What behaviors constitute sexual harassment?

| Jun 17, 2020 | Firm News |

At work, you may have a supervisor or colleague who makes you feel uncomfortable, but you can’t quite put your finger on why. Their actions may feel like sexual harassment to you. But you may believe the phrase refers only to behaviors like unwanted touching or unwelcome commentary. Yet, these are but two of sexual harassment’s most obvious forms. By knowing about the different types of sexual harassment, you can define your concerns and act as needed.

Quid pro quo

Quid pro quo, meaning “this for that,” refers to sexual harassment involving the abuse of power. This form of harassment happens when your boss or another superior requests or demands sexual favors from you. To qualify as quid pro quo, these advances must come with the promise of potential incentive or the avoidance of detrimental action. If you give in to them, they are still sexual harassment so long as they were unwanted on your part.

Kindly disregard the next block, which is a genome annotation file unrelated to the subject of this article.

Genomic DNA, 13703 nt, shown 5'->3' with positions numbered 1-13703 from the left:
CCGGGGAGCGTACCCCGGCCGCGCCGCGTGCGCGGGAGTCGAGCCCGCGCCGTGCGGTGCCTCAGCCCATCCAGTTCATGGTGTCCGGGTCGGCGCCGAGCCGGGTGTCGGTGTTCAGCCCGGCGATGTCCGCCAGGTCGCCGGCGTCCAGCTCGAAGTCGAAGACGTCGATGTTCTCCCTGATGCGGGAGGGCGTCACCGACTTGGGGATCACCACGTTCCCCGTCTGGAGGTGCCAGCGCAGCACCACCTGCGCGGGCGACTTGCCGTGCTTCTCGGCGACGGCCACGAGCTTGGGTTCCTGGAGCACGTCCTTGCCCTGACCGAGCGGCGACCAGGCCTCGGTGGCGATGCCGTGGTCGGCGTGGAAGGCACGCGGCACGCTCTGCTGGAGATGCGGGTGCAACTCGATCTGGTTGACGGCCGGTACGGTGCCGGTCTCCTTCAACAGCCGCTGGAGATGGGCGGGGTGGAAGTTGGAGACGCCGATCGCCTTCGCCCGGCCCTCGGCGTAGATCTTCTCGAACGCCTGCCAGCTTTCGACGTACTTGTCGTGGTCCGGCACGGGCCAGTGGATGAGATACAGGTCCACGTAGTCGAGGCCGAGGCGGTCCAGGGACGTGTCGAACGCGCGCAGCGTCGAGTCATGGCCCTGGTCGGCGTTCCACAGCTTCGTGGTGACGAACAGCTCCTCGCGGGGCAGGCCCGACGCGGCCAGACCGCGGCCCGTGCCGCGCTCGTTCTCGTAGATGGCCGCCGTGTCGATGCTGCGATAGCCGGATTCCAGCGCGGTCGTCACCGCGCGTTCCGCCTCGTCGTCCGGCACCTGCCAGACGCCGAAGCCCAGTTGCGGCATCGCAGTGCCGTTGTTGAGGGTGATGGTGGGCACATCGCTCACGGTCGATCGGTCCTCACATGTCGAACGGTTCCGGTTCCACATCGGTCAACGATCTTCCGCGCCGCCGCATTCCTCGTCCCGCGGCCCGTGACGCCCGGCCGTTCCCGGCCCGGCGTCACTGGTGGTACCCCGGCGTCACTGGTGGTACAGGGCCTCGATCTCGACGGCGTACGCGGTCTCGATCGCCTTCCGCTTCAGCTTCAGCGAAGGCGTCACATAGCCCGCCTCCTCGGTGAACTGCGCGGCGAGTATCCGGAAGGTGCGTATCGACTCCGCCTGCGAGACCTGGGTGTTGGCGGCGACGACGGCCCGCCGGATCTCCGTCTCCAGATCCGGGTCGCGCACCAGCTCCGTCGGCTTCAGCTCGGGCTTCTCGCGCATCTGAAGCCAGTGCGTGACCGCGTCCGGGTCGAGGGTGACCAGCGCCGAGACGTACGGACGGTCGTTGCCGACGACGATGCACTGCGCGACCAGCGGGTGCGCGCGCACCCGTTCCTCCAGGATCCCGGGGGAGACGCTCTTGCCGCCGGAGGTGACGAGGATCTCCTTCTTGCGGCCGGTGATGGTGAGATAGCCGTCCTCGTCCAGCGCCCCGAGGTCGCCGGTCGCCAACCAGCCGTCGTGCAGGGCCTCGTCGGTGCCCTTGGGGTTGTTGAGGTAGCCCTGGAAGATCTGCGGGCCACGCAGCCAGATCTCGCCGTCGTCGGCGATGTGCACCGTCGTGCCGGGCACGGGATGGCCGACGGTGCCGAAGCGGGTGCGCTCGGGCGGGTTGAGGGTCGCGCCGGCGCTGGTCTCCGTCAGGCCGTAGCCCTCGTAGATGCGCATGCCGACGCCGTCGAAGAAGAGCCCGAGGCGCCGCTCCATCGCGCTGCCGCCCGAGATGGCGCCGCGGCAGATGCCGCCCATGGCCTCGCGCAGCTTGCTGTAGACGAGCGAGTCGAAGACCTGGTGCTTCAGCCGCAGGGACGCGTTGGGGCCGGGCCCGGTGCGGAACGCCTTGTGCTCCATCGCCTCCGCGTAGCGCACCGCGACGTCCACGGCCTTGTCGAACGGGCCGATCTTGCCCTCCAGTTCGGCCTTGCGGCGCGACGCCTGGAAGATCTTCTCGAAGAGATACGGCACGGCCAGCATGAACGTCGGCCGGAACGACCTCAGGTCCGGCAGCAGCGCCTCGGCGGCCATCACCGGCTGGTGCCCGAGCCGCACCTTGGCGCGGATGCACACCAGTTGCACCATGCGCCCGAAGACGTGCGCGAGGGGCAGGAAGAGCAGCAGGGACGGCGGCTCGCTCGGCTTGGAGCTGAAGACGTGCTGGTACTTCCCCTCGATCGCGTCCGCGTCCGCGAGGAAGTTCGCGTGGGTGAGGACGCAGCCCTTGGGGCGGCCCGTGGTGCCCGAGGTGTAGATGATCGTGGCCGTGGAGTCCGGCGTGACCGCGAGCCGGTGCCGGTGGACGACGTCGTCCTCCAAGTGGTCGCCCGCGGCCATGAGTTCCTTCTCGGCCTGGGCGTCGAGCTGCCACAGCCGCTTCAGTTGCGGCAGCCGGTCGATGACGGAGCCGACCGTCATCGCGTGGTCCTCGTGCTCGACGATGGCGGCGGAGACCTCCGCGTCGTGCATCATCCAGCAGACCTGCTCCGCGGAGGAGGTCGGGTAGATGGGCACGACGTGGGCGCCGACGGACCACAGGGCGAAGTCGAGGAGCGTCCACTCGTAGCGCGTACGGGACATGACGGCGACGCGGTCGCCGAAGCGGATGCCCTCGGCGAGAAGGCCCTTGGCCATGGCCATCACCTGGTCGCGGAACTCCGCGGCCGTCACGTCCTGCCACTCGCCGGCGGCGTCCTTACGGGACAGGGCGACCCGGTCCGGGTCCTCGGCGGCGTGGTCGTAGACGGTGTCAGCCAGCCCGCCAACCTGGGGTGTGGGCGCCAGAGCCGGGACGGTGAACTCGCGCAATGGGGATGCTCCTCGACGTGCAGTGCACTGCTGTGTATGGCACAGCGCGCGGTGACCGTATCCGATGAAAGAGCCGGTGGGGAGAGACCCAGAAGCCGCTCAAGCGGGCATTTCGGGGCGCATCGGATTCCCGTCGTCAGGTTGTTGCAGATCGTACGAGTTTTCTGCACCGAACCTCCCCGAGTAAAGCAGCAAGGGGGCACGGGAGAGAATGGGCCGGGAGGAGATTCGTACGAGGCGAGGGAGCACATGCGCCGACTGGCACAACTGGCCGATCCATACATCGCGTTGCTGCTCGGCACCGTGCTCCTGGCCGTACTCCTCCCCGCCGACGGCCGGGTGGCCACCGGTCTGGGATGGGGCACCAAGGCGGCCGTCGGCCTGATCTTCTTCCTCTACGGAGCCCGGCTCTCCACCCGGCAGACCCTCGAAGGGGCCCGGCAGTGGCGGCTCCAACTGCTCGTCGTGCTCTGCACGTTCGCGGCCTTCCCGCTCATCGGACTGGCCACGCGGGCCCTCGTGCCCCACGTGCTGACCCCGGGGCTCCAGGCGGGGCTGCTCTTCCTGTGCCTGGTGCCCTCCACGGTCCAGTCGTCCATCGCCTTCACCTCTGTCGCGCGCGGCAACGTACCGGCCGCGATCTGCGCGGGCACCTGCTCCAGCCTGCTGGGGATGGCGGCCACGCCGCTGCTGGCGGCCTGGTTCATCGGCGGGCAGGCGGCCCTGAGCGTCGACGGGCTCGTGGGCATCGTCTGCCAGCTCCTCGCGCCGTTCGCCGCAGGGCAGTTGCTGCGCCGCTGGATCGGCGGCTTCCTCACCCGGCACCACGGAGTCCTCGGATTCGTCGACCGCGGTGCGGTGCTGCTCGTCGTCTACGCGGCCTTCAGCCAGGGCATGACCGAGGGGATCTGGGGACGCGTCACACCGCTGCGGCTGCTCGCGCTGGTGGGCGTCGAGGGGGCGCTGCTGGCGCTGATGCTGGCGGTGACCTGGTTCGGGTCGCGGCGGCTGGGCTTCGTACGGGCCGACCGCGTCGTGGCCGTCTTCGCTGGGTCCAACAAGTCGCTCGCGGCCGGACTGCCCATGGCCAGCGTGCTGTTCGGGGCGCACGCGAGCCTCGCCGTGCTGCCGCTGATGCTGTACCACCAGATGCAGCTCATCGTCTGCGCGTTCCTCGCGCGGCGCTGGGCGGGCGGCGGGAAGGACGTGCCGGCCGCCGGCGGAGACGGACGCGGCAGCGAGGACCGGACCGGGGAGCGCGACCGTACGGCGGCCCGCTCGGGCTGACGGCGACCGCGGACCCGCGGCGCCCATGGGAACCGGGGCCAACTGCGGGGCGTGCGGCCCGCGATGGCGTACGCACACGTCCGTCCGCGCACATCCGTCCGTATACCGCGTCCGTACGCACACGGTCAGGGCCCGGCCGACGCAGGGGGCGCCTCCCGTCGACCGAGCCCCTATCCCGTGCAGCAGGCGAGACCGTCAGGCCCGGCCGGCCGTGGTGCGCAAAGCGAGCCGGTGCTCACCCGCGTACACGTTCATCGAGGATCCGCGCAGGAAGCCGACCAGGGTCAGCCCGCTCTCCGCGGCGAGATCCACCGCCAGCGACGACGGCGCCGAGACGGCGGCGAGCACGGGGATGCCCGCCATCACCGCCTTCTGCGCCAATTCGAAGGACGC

Hostile work environment

Behaviors that create a hostile work environment also qualify as sexual harassment. Inappropriate touching and lewd commentary certainly fall under this category. Yet, its scope is far greater and can include acts that seem innocent at first. You may be experiencing a hostile work environment if:

  • Your boss or colleagues share sexual videos, photos or messages
  • Your boss or colleagues make suggestive gestures toward you
  • Your boss or colleagues stare at you
  • Your boss or colleagues brush against your body
  • Your boss or colleagues repeatedly ask you out on dates
  • Your boss or colleagues make unwanted comments about your appearance

Understanding your options

You may worry that some types of sexual harassment do not meet the threshold for reportability. Yet, if you experience quid pro quo or a hostile work environment, it is crucial for you to protect yourself. Your employer likely has a sexual harassment policy that outlines steps for reporting your harasser. But not all companies take their policies – or harassment – seriously. Whether yours does or not, an attorney with employment law experience can help you stand up for yourself.